Have you ever been annoyed by something and fumed about it on the inside, only upsetting yourself more and more? This behaviour can become detrimental to your mental health and relationship harmony over time.
Don’t they know that I need their help with the morning routine? If they loved me, they would know that I need help and they would help me more.
I’m so annoyed. Everyone is holding me up this morning. I have to be at a meeting in 10 minutes and now I’m going to be late.
Internalising in this way and not discussing problems with the people involved can be a useless exercise. Often the only person affected is you.
Solving the issue
At the centre of almost every conflict I encounter as a mediator is a breakdown in communication, a lack of shared information, a lack of context, a misunderstanding or an incorrect assumption. These errors tear people apart and quickly spiral out of control. Many conflicts can be rectified through purposeful and clear communication.
A step-by-step guide to resolving relationship issues:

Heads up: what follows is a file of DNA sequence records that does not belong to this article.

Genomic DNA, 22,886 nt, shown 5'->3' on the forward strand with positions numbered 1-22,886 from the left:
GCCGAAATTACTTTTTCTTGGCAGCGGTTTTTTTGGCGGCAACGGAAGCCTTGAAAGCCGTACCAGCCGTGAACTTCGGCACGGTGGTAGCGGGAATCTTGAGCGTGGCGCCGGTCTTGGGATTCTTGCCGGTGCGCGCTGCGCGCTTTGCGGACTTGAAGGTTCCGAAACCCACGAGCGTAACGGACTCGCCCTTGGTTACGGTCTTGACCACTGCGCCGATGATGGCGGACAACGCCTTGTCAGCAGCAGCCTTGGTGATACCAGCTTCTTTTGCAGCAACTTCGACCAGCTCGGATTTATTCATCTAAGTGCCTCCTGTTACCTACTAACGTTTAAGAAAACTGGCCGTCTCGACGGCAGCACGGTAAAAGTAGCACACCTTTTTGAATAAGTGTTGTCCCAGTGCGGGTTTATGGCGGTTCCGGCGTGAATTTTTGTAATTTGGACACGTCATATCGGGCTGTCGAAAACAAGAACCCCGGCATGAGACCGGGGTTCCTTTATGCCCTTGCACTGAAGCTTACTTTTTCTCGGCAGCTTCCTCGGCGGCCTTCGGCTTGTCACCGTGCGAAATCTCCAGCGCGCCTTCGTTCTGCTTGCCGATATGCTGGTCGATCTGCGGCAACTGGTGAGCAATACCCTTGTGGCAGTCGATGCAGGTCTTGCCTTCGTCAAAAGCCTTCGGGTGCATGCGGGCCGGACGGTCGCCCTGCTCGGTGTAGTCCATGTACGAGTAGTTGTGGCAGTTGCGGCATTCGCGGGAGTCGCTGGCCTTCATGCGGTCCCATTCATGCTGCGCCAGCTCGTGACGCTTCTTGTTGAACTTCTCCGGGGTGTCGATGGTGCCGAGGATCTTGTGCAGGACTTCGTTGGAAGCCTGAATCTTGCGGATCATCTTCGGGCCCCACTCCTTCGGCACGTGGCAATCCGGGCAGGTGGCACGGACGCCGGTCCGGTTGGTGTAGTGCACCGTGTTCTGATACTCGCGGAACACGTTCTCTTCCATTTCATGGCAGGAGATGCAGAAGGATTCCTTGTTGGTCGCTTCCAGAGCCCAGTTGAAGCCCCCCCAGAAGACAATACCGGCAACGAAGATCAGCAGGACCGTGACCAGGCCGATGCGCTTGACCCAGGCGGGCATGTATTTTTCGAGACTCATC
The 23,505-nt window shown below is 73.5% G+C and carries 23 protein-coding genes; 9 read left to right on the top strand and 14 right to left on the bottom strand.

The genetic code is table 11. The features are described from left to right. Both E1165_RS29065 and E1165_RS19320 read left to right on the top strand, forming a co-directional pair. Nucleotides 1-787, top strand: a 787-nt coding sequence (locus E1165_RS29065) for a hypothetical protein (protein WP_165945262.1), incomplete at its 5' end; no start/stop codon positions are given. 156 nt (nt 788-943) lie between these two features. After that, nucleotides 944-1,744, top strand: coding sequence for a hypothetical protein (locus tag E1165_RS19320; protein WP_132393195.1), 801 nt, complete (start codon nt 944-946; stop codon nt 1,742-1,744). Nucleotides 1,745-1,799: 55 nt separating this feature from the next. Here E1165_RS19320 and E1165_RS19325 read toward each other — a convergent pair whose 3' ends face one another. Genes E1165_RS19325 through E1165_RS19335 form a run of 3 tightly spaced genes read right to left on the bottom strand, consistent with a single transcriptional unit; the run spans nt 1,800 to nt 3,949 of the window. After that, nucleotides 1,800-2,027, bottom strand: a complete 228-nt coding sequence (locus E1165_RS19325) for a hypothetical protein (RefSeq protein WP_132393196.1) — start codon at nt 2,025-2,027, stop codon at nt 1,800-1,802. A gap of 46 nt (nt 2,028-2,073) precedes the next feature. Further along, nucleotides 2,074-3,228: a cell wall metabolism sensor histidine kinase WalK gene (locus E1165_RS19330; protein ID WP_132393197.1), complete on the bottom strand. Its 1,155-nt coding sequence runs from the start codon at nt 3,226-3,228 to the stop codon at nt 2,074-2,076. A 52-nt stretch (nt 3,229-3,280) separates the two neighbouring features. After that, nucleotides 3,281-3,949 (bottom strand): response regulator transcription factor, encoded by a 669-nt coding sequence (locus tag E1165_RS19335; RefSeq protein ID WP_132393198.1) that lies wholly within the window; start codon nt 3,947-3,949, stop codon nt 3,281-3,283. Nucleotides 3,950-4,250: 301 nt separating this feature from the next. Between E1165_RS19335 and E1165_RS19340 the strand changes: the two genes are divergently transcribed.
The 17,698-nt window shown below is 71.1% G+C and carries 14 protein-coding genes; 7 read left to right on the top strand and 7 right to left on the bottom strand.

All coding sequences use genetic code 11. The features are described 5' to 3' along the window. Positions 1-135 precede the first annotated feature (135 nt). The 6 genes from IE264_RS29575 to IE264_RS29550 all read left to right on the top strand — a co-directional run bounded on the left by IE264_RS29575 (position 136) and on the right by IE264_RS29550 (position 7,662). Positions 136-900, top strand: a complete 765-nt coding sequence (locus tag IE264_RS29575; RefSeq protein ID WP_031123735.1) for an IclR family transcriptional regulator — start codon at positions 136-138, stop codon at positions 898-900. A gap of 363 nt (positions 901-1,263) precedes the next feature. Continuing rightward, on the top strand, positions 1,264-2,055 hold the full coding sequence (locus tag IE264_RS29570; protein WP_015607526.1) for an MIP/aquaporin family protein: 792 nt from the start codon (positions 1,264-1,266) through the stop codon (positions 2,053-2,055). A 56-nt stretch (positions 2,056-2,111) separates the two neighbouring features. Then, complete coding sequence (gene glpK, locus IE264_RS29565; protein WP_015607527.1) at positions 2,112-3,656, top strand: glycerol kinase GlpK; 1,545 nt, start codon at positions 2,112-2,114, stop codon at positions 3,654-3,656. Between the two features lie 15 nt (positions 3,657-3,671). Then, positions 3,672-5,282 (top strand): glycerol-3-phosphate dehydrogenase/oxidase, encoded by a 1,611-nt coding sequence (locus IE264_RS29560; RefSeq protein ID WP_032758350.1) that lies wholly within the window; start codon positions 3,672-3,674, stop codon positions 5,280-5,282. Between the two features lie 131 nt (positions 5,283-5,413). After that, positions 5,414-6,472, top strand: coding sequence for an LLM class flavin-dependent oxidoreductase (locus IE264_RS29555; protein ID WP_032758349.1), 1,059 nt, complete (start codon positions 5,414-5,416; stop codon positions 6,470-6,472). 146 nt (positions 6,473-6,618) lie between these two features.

- As a starting point, try to accept that most people do not have the time or energy to maliciously make your life difficult.
- Have compassion. Nobody is perfect. We all make mistakes. We can all do better.
- Ask yourself, is this an important issue? Give it a ranking out of 10, 1 being the lowest and 10 being the highest level of importance.
- If it is an important issue to you, define what the issue really is. Write it down. Do not generalise or exaggerate. Be specific about what and when it happened.
- Be curious to learn about the other person’s perspective.
- Ask yourself, ‘why is it an issue?’ Understand your reaction before you start up a conversation.
- What can you do to resolve the issue? Are there things you could do differently?
- If not, what are you going to ask of the other person? Is your request reasonable?
- How can you create a focused opportunity for both of you to talk about the issue? Effective communication takes more time and is more challenging but, as we know, you only get out what you put in. If you have an important issue in your life and would like support in managing a conversation with the other person, consider mediation services as a path to solving the issue in a structured and respectful manner.
By Kate Clark, Legal Director of Clark & Associates Mediation Services, Accredited Family Dispute Resolution Practitioner and a Nationally Accredited Mediator. www.clarkmediation.com.au